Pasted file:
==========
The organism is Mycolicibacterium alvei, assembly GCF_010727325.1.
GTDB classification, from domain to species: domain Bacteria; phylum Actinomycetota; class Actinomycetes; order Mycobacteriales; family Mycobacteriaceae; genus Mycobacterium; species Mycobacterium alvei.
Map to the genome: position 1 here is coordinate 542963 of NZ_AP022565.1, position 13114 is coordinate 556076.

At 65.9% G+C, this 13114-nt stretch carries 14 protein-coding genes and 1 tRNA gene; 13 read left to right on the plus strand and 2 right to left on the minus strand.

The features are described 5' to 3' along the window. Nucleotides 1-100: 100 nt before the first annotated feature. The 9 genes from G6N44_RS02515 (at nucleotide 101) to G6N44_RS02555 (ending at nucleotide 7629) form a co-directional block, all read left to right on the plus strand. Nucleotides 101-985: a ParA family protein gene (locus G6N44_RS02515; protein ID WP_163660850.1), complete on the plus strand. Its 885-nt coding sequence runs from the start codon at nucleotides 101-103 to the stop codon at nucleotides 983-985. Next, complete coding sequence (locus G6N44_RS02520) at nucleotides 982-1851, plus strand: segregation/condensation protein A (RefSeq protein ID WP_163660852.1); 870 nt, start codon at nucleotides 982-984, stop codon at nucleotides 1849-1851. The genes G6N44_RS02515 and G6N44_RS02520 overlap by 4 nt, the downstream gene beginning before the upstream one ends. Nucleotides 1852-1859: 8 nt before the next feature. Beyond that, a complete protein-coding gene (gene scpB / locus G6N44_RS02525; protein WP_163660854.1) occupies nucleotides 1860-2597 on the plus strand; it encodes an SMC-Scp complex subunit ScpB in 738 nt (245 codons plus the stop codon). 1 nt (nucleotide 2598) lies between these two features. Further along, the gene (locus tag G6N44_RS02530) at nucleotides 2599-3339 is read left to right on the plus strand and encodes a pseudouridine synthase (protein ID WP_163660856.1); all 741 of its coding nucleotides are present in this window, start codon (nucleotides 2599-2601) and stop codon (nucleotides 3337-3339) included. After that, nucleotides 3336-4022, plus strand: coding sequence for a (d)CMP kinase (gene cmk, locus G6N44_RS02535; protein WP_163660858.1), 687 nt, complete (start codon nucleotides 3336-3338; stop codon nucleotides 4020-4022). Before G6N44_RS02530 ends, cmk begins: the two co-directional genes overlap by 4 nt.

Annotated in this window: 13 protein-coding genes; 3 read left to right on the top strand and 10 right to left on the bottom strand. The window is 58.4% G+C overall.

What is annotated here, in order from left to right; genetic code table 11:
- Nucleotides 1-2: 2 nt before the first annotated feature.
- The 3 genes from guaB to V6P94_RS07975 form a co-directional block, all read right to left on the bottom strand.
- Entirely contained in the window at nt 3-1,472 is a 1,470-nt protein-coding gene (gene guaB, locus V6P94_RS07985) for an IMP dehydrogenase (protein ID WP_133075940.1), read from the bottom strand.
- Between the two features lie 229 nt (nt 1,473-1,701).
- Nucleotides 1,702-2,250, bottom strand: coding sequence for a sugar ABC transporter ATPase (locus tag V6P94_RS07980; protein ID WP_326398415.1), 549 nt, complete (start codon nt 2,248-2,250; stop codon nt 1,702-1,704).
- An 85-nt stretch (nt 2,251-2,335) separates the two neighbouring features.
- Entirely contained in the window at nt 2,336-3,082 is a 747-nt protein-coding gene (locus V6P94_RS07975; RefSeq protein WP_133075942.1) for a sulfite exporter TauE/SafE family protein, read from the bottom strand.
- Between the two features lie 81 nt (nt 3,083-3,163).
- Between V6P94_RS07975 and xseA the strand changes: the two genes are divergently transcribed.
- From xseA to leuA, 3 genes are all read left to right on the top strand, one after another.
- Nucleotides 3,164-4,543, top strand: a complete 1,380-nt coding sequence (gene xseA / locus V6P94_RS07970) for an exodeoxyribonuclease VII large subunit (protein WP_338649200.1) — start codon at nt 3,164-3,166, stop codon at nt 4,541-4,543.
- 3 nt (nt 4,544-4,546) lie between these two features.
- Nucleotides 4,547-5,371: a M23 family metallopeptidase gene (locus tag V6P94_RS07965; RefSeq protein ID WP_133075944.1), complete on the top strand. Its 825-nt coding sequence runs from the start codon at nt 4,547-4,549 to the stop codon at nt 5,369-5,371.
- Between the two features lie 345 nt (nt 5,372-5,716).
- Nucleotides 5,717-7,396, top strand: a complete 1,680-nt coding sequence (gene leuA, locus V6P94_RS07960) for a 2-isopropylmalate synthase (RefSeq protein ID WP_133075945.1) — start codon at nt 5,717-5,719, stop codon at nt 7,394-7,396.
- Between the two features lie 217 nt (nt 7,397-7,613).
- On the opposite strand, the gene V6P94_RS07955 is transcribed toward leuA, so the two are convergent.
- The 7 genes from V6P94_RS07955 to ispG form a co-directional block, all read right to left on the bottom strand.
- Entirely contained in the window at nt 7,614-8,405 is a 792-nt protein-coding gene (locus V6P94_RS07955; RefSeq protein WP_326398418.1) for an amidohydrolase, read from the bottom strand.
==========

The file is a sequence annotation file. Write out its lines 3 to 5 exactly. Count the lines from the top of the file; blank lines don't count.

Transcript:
Map to the genome: position 1 here is coordinate 542963 of NZ_AP022565.1, position 13114 is coordinate 556076.

At 65.9% G+C, this 13114-nt stretch carries 14 protein-coding genes and 1 tRNA gene; 13 read left to right on the plus strand and 2 right to left on the minus strand.

The features are described 5' to 3' along the window. Nucleotides 1-100: 100 nt before the first annotated feature. The 9 genes from G6N44_RS02515 (at nucleotide 101) to G6N44_RS02555 (ending at nucleotide 7629) form a co-directional block, all read left to right on the plus strand. Nucleotides 101-985: a ParA family protein gene (locus G6N44_RS02515; protein ID WP_163660850.1), complete on the plus strand. Its 885-nt coding sequence runs from the start codon at nucleotides 101-103 to the stop codon at nucleotides 983-985. Next, complete coding sequence (locus G6N44_RS02520) at nucleotides 982-1851, plus strand: segregation/condensation protein A (RefSeq protein ID WP_163660852.1); 870 nt, start codon at nucleotides 982-984, stop codon at nucleotides 1849-1851. The genes G6N44_RS02515 and G6N44_RS02520 overlap by 4 nt, the downstream gene beginning before the upstream one ends. Nucleotides 1852-1859: 8 nt before the next feature. Beyond that, a complete protein-coding gene (gene scpB / locus G6N44_RS02525; protein WP_163660854.1) occupies nucleotides 1860-2597 on the plus strand; it encodes an SMC-Scp complex subunit ScpB in 738 nt (245 codons plus the stop codon). 1 nt (nucleotide 2598) lies between these two features. Further along, the gene (locus tag G6N44_RS02530) at nucleotides 2599-3339 is read left to right on the plus strand and encodes a pseudouridine synthase (protein ID WP_163660856.1); all 741 of its coding nucleotides are present in this window, start codon (nucleotides 2599-2601) and stop codon (nucleotides 3337-3339) included. After that, nucleotides 3336-4022, plus strand: coding sequence for a (d)CMP kinase (gene cmk, locus G6N44_RS02535; protein WP_163660858.1), 687 nt, complete (start codon nucleotides 3336-3338; stop codon nucleotides 4020-4022). Before G6N44_RS02530 ends, cmk begins: the two co-directional genes overlap by 4 nt.